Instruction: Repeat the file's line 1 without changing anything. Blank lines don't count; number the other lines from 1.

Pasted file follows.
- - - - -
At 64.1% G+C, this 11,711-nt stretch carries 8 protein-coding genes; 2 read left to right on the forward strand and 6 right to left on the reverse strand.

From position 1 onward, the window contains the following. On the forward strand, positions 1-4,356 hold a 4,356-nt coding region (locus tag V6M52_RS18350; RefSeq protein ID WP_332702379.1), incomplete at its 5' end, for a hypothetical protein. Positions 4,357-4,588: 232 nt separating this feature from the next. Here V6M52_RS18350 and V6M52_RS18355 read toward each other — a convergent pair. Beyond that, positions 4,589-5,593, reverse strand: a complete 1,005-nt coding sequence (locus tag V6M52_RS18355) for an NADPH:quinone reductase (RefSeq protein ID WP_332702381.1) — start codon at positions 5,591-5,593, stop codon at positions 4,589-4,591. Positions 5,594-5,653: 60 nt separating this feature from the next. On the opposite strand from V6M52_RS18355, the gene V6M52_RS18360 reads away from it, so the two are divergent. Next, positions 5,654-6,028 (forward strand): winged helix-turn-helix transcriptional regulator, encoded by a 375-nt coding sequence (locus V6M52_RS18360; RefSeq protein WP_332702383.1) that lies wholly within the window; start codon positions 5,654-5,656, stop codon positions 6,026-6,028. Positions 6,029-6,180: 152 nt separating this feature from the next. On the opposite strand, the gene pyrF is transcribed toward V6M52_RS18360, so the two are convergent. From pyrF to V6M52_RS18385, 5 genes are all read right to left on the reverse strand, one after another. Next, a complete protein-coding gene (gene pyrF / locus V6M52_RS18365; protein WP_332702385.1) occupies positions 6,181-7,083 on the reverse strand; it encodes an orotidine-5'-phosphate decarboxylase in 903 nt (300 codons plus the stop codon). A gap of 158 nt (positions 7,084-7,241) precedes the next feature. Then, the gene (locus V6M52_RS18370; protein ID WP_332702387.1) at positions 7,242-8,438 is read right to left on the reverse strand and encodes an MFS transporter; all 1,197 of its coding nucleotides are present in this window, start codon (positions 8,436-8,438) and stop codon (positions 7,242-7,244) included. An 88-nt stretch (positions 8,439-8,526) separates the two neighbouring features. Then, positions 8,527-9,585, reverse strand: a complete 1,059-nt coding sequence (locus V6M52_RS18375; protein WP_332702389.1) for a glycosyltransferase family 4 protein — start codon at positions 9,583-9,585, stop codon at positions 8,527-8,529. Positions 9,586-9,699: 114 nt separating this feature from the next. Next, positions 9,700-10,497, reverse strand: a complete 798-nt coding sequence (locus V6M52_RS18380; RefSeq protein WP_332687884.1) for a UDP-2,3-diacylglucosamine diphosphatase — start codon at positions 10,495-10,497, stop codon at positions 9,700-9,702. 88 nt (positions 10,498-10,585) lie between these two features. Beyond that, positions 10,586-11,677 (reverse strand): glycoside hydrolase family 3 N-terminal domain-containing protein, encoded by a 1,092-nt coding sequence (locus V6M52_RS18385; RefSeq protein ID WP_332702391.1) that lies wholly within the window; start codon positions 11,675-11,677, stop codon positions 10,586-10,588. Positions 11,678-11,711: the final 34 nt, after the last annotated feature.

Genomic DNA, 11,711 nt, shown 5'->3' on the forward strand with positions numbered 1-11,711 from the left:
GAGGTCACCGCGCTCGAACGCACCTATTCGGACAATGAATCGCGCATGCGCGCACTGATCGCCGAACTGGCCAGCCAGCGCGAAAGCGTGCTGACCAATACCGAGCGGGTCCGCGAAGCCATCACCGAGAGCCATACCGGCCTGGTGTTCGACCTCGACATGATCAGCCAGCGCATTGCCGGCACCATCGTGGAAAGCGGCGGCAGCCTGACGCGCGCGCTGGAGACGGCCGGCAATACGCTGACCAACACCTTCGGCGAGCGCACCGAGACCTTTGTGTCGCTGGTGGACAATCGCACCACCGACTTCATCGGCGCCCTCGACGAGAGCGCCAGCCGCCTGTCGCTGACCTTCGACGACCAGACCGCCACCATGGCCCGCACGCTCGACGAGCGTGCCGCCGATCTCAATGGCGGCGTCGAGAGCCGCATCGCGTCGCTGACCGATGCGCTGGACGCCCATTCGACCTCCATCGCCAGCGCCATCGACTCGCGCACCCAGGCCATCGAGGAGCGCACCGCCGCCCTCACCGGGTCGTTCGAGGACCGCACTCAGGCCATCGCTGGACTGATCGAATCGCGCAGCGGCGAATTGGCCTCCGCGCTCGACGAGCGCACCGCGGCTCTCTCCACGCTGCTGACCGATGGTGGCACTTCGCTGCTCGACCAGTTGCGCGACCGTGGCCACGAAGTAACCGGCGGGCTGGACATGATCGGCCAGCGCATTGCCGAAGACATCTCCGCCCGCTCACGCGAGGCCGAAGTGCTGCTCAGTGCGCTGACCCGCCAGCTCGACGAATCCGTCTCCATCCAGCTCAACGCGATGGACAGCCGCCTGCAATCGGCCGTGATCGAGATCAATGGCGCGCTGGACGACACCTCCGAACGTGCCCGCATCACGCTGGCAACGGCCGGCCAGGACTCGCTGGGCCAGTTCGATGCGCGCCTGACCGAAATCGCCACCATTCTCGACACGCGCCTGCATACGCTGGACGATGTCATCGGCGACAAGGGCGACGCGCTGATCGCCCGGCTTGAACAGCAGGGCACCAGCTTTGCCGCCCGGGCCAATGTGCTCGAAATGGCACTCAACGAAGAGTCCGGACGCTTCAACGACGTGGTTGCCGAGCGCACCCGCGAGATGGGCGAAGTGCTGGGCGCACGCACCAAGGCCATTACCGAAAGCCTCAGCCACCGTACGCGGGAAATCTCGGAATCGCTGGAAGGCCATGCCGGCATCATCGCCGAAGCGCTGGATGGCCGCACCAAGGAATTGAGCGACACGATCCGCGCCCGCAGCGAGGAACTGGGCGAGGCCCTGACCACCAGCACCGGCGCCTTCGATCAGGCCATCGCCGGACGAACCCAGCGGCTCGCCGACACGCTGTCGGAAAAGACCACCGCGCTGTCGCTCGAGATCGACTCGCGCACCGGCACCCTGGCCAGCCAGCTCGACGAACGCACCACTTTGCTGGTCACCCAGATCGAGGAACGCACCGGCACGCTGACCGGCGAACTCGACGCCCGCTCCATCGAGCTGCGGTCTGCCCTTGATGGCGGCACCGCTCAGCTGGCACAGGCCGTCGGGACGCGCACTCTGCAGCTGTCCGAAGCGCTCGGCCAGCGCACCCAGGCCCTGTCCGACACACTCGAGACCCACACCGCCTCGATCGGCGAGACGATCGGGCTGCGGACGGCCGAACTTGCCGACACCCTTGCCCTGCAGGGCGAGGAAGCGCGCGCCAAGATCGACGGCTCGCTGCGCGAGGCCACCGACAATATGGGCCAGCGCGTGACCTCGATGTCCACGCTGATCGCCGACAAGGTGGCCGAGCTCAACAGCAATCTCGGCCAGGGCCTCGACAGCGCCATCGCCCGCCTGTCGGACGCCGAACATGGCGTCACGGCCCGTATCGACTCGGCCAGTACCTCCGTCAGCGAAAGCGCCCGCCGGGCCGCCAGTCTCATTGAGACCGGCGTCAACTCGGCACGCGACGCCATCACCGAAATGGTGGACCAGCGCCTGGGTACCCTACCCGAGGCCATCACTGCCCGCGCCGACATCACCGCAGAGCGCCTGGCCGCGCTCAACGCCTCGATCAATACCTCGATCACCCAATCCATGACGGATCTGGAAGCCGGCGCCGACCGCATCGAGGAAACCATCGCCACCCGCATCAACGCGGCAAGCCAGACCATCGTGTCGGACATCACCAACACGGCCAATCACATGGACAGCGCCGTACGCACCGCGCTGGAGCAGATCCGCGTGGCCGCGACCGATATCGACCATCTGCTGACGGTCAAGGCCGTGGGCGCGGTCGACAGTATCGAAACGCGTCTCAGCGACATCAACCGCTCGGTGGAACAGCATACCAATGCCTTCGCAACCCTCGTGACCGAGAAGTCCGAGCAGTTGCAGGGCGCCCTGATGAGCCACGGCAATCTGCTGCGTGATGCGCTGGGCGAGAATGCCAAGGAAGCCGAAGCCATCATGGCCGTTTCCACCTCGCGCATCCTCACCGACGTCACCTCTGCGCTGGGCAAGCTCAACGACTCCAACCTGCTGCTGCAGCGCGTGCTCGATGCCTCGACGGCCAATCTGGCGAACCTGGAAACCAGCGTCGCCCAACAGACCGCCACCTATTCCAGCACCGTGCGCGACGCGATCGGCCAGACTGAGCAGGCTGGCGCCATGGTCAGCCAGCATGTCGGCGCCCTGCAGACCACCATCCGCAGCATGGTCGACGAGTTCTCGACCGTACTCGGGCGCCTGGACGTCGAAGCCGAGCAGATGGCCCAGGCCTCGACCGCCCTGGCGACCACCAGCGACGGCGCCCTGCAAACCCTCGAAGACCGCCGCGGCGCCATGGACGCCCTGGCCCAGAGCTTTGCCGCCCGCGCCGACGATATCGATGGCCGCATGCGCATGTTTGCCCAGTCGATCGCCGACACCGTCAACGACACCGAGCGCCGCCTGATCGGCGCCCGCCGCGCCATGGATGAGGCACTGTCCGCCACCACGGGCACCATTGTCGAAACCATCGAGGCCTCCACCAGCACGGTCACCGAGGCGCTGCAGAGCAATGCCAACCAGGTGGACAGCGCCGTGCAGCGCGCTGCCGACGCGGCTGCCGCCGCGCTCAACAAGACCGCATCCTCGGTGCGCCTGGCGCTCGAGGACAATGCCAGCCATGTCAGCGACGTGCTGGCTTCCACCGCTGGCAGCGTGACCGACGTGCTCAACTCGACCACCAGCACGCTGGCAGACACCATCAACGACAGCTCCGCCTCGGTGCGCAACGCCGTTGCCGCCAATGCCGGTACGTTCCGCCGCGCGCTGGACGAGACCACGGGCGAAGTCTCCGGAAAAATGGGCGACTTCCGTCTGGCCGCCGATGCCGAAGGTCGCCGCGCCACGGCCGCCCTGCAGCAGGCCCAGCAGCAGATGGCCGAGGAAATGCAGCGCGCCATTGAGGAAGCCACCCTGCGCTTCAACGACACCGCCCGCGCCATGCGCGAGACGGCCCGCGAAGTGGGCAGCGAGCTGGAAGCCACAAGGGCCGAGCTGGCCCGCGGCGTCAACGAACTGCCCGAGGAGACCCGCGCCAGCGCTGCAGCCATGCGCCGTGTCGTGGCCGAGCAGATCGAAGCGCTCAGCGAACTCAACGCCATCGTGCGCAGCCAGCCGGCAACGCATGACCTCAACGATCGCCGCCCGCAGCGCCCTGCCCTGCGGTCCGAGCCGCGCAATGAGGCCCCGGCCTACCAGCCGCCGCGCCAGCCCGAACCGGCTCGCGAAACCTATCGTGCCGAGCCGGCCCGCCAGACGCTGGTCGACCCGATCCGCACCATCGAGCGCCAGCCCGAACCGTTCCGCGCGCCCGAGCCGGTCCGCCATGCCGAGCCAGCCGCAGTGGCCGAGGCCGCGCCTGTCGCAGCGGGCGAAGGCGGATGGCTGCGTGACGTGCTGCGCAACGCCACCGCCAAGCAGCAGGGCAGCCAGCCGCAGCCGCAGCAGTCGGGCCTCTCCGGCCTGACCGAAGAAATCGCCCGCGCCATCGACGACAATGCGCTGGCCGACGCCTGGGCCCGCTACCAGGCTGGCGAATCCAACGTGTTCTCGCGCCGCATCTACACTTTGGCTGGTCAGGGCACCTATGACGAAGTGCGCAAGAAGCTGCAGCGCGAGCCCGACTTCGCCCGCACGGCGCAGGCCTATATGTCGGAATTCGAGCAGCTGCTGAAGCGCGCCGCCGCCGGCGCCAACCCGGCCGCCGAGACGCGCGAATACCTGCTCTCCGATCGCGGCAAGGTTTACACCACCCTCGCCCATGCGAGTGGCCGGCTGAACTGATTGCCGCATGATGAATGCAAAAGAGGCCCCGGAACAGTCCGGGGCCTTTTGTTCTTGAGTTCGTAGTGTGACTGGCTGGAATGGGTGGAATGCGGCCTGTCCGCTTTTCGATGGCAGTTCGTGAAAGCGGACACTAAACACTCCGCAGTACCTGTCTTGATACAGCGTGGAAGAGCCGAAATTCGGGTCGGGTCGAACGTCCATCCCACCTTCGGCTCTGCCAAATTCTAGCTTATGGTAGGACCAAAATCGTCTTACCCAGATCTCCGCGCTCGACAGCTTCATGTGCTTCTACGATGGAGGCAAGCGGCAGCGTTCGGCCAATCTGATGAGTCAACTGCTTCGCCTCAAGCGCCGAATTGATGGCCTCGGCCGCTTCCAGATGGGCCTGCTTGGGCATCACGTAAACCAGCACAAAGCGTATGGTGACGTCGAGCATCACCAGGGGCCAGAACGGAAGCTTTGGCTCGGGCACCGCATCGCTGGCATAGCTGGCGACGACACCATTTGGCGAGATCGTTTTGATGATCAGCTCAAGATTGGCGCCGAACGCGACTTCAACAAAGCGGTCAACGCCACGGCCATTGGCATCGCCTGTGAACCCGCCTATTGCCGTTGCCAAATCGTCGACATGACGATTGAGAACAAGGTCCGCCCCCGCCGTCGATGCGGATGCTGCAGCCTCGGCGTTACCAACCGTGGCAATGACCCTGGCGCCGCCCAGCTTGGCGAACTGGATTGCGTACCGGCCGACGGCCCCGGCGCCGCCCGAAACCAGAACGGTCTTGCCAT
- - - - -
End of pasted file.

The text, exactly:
At 64.1% G+C, this 11,711-nt stretch carries 8 protein-coding genes; 2 read left to right on the forward strand and 6 right to left on the reverse strand.